Central Brooklyn Jazz Festival
The Central Brooklyn Jazz Festival is a celebration of New York’s most populous county’s musical legacy. This music series is NYC’s longest continually running grass roots event dedicated to the African inspired art form, called Jazz. The festival has grown from a nine-day neighborhood occasion to a highly anticipated month-long, borough-wide, musical observance.
Internationally recognized musicians and local musicians of note, perform in cultural centers, churches, clubs, colleges, and faith-based institutions. The backbone of this community-based festival are the musicians and venues that fuel Brooklyn’s nightlife economy and keep its music scene vibrate. The Central Brooklyn Jazz Festival serves as an economic engine for under-resourced communities by providing artistic programming which attracts non-residents into the locality.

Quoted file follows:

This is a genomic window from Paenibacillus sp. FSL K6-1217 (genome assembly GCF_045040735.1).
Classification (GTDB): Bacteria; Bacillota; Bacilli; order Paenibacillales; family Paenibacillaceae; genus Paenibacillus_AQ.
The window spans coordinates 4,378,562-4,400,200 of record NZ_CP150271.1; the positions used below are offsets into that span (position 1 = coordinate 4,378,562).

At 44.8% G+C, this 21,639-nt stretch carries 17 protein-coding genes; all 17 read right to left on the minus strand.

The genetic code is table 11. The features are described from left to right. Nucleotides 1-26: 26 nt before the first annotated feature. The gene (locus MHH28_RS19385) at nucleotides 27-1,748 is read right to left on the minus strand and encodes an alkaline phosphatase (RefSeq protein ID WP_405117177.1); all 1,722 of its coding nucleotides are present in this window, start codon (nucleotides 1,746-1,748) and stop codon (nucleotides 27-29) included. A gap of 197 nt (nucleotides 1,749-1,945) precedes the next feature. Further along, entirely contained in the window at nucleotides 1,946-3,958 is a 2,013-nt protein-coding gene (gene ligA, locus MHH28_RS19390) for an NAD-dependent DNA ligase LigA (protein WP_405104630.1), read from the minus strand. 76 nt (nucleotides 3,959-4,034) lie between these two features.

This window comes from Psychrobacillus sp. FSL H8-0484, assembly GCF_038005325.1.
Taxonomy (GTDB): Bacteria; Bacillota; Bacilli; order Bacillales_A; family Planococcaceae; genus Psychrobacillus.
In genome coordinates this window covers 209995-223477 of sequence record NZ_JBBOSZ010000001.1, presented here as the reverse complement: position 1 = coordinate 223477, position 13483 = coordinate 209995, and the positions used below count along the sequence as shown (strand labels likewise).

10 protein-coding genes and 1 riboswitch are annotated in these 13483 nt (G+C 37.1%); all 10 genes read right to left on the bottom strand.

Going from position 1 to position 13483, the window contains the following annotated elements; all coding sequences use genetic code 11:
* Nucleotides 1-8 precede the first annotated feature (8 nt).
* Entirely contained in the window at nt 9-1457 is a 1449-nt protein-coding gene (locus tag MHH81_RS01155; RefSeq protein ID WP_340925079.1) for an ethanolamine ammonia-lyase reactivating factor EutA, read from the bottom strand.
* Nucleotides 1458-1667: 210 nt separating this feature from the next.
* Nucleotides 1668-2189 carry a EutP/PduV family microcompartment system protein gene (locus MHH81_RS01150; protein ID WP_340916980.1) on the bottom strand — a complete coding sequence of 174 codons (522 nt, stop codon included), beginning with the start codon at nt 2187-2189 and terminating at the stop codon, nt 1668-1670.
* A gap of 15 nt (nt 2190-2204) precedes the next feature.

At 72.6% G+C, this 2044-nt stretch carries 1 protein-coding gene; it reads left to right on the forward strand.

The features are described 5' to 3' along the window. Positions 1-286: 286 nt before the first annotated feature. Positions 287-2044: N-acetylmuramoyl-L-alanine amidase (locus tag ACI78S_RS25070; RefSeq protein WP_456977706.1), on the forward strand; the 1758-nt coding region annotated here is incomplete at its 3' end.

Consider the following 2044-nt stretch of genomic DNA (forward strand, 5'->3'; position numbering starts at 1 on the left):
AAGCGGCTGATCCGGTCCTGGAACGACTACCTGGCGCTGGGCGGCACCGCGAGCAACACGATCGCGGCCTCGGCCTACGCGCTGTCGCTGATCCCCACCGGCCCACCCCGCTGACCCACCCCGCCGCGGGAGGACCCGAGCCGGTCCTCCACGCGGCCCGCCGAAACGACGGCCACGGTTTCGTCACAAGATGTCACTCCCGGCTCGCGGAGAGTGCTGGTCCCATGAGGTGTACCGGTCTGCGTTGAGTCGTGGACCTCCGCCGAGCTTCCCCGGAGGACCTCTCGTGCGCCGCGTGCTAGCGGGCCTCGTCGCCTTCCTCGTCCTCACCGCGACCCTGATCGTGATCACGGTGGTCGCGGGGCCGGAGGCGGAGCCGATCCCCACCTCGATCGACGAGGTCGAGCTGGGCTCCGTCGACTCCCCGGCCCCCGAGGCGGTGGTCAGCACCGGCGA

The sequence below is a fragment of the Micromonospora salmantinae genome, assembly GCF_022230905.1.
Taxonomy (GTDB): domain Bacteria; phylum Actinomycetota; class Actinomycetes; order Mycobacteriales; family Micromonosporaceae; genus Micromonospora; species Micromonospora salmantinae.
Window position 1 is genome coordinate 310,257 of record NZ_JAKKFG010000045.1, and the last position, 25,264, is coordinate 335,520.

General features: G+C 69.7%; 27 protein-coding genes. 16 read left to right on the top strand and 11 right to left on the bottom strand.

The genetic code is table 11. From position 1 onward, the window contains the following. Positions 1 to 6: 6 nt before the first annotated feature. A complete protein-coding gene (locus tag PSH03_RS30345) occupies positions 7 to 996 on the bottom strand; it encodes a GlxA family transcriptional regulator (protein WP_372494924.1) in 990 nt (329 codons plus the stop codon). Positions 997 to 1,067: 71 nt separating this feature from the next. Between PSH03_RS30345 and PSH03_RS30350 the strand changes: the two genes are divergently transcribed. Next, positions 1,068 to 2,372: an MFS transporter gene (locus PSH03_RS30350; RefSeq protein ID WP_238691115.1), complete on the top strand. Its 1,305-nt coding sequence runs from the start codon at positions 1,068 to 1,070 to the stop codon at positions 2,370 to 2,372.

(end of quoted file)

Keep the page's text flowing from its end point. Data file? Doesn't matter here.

“Brooklyn Jazz” has a rich past and its legacy is celebrated every April, nationally known as Jazz Appreciation Month, by way of this music festival. Central Brooklyn stakes its claim as an American jazz capital due to native sons, landmark recordings, and venues. Lena Horne, Cecil Payne, Randy Weston, and Max Roach are deeply rooted in this borough. Jazz recordings which have a connection here: Freddie Hubbard’s, Night of The Cookers; Horace Silver’s, Cookin’ at The Continental; Slide Hampton’s, 245. The jazz shrines once housed here: The East, Blue Coronet, and Putnam Central just to illustrate Brooklyn’s jazz heritage. Robert Glasper and Gregory Porter are part of the new crop of jazz stars whose careers began in central Brooklyn. One understands why jazz aficionados, still, seek out Brooklyn to satisfy their musical appetites.